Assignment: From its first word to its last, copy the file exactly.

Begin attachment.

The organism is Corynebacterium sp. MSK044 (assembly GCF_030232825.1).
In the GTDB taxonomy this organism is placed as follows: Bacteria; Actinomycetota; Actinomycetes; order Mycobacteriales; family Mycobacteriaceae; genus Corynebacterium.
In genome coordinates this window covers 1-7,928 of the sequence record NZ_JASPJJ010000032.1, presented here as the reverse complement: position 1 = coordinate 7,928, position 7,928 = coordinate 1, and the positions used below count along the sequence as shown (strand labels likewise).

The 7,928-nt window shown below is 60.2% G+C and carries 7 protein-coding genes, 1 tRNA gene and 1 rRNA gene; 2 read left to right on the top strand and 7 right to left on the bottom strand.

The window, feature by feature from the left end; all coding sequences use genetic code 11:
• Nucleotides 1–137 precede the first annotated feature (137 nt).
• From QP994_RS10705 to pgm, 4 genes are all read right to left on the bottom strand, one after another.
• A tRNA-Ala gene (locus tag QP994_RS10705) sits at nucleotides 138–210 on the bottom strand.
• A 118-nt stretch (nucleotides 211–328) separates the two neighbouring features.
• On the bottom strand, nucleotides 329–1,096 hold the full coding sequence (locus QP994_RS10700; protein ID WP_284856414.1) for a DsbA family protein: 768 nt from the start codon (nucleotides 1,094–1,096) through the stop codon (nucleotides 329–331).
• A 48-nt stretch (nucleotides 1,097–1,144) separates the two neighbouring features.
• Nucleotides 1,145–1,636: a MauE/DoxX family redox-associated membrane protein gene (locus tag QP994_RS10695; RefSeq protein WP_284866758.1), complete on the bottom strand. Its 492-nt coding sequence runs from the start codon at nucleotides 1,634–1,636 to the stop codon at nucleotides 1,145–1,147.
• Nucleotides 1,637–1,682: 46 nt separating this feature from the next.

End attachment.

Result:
The organism is Corynebacterium sp. MSK044 (assembly GCF_030232825.1).
In the GTDB taxonomy this organism is placed as follows: Bacteria; Actinomycetota; Actinomycetes; order Mycobacteriales; family Mycobacteriaceae; genus Corynebacterium.
In genome coordinates this window covers 1-7,928 of the sequence record NZ_JASPJJ010000032.1, presented here as the reverse complement: position 1 = coordinate 7,928, position 7,928 = coordinate 1, and the positions used below count along the sequence as shown (strand labels likewise).

The 7,928-nt window shown below is 60.2% G+C and carries 7 protein-coding genes, 1 tRNA gene and 1 rRNA gene; 2 read left to right on the top strand and 7 right to left on the bottom strand.

The window, feature by feature from the left end; all coding sequences use genetic code 11:
• Nucleotides 1–137 precede the first annotated feature (137 nt).
• From QP994_RS10705 to pgm, 4 genes are all read right to left on the bottom strand, one after another.
• A tRNA-Ala gene (locus tag QP994_RS10705) sits at nucleotides 138–210 on the bottom strand.
• A 118-nt stretch (nucleotides 211–328) separates the two neighbouring features.
• On the bottom strand, nucleotides 329–1,096 hold the full coding sequence (locus QP994_RS10700; protein ID WP_284856414.1) for a DsbA family protein: 768 nt from the start codon (nucleotides 1,094–1,096) through the stop codon (nucleotides 329–331).
• A 48-nt stretch (nucleotides 1,097–1,144) separates the two neighbouring features.
• Nucleotides 1,145–1,636: a MauE/DoxX family redox-associated membrane protein gene (locus tag QP994_RS10695; RefSeq protein WP_284866758.1), complete on the bottom strand. Its 492-nt coding sequence runs from the start codon at nucleotides 1,634–1,636 to the stop codon at nucleotides 1,145–1,147.
• Nucleotides 1,637–1,682: 46 nt separating this feature from the next.